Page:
Archive for April, 2011

This recent decision is very interesting food for thought following the FLF’s roundtable discussion on expert evidence with Dr. Emma Cunliffe. In J.A.A., the majority of the Court decides in favour of diminishing the weight given to evidence of a sexual assault complainant in favour of a third party expert adduced by the defence. Given all that we discussed at the roundtable (see a summary here: https://feministlegalforum.wordpress.com/2011/03/30/what-feminism-can-teach-us-about-expert-evidence-roundtable-summary/), this is a very troubling decision indeed. It seems to me that this kind of reasoning re-inforces the notion that a sexual assault victim is not to be trusted and an outside, medical expert is the best person to evaluate the “truth”. Does the high standard for a conviction justify introducing this kind of knowledge? What about the fact that the defence sought to introduce this evidence after the trial?

Read a summary here and comment with your thoughts:


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A few links to consider as we prepare to vote:



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From Katrina Onstad at the Globe”


*Editorial note: we at the FLF are still stuck in exam period. Soon it will all be over and we hope to bring you some great content soon!

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France’s no-niqab law comes into effect tomorrow. This international context is important, both in terms of international equality concerns, and as Quebec continues to move ahead with its own no-niqab legislation.

Read more about France’s law:


And read LEAF’s excellent backgrounder on equality and niqabs here:


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Take a study break and find the opinion piece here:


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Read the story here:


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Feminist activists united in Toronto this past weekend for a self-proclaimed “slut walk” to protest the sexism that still persists in policing and justice around sexual assaults. This protest is particularly interesting because it was spurred by comments made by a police officer while speaking to students at Osgoode Hall. The turn-out was huge – reported to be over 3,000 people. But one has to wonder – why did it take over two months after the comments were made? And how many law students joined in the protest? One would hope that the law students were at the fore of organizing this march, but my own current pessimism around whether or legal education encourages us to confront sexism or simply teaches us how to use the law to reinforce it has left  me doubtful. I am relieved that staff and students at York demanded an apology, but a little activism from the legal community can go a long way. On this note, if you are a law student at Osgoode who participated in the march, or in other activism around this event,  please let us know! In the meantime, here’s what the Institute for Feminist Legal Studies at Osgoode had to say: http://ifls.osgoode.yorku.ca/2011/02/what-not-to-wear/

And a Globe report on the march: http://www.theglobeandmail.com/news/national/toronto/women-walk-the-talk-after-officers-offending-slut-remarks/article1969430/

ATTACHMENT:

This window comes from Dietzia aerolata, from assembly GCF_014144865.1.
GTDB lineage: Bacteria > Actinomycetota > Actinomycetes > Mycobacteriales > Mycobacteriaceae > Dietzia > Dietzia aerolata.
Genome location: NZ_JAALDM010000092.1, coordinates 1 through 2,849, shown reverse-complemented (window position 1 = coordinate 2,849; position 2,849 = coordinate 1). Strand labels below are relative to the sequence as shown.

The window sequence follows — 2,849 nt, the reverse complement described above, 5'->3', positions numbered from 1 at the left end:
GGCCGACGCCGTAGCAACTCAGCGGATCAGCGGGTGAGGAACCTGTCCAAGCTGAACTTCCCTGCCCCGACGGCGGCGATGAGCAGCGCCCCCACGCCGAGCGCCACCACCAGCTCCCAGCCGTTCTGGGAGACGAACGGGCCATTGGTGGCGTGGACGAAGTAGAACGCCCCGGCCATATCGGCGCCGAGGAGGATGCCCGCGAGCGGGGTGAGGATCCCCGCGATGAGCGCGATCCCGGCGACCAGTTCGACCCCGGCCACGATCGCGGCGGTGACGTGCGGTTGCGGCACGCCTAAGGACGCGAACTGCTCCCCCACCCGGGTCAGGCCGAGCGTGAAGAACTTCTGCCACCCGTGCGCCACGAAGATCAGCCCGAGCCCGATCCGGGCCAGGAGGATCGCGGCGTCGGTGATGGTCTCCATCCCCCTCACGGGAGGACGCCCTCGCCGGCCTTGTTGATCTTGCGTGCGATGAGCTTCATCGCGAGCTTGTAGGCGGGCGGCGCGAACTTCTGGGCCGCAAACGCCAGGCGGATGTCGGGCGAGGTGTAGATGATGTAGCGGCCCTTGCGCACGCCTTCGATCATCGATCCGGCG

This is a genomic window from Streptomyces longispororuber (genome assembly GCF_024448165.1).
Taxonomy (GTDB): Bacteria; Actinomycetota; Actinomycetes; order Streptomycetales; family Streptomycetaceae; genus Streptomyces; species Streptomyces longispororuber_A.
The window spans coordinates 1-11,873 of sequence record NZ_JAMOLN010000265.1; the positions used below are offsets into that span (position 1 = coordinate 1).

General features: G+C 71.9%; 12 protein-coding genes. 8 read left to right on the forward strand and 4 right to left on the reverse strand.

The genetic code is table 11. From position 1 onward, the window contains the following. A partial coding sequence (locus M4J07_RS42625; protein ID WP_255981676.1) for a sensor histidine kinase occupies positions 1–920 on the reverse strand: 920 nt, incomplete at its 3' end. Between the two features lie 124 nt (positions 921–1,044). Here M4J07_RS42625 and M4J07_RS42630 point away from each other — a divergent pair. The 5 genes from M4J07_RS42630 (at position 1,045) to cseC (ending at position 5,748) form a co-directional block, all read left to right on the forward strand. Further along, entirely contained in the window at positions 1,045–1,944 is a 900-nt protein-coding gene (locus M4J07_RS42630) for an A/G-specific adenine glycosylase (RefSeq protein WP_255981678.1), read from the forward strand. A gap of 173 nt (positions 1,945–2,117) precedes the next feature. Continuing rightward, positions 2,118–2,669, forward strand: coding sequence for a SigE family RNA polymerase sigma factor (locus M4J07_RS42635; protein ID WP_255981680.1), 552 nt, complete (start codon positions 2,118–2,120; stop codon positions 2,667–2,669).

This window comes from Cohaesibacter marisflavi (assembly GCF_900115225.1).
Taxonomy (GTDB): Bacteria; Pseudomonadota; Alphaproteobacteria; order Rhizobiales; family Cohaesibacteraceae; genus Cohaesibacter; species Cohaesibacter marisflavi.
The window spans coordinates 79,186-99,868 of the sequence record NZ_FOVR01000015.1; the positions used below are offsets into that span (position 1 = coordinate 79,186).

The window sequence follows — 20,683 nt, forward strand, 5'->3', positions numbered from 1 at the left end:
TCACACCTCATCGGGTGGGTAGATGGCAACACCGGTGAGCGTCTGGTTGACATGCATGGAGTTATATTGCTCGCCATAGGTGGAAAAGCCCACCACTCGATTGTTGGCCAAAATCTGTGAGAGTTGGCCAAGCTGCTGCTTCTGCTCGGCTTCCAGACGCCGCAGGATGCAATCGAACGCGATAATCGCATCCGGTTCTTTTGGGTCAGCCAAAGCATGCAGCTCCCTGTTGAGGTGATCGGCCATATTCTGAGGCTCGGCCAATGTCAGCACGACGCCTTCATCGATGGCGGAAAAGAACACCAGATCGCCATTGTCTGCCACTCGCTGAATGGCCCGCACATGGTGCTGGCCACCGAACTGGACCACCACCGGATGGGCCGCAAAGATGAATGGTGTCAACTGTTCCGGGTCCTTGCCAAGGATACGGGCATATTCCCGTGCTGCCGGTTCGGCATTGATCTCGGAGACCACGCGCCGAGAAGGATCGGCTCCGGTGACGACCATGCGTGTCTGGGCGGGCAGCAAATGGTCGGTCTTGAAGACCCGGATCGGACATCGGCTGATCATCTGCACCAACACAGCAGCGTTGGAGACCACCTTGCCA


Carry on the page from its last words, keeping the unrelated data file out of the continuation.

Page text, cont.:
Election fever is back in Canada – or with the current apathetic climate, more of an election cold, or perhaps just an election sniffle. There’s lots of talk happening on the campaign trail, but notably missing (at least from media reports) are feminist issues. While Stephen Harper said today that a majority Conservative government would avoid socially conservative moves like cracking down on abortion, this shouldn’t stop us from questioning his government’s track record (or, for that matter, how it is possible for a government to limit access to abortion without making it illegal…) This government has been bad for equality, but that doesn’t seem to be on anyone’s radar. Examples are numerous, so why isn’t anyone talking about it? Let’s take a little tour of recent history:



(take this one with a grain of salt – its Liberal campaign literature)http://www.liberal.ca/newsroom/news-release/canadian-women-worse-years-harper/


Let’s re-visit that last article for a moment – Conservative MP Rod Bruinooge introduced a private member’s bill in the house that would have seen coercing women to get an abortion become illegal. Many commentators believed this to be a “back-door” attempt to re-introduce the abortion debate, a move not supported by the PMO. So if the Conservative party itself rejected this, why does it matter? Well, Mr. Bruinooge is the MP for Winnipeg South, the riding that encompasses the U of M. In a way, all U of M students and staff are therefore also represented in Ottawa by Mr. Bruinooge. His approach to equality issues, and in particular abortion, is extremely troubling.

Bruinooge is chair of the parliamentary “pro-life caucus”. He once wrote to the National Post stating “”I have no choice but to advocate for the unborn and seek to have their value restored in my Canada. Our collective future depends on it.” His opinion piece in the National Post “Why I am Pro-Life” makes the analogy that since you can’t make the choice to sell your kidney on the black market because it is unethical, abortion too should be illegal. I would link this piece, but it seems to have disappeared from the National Post website in the last week.

Some things to think about!

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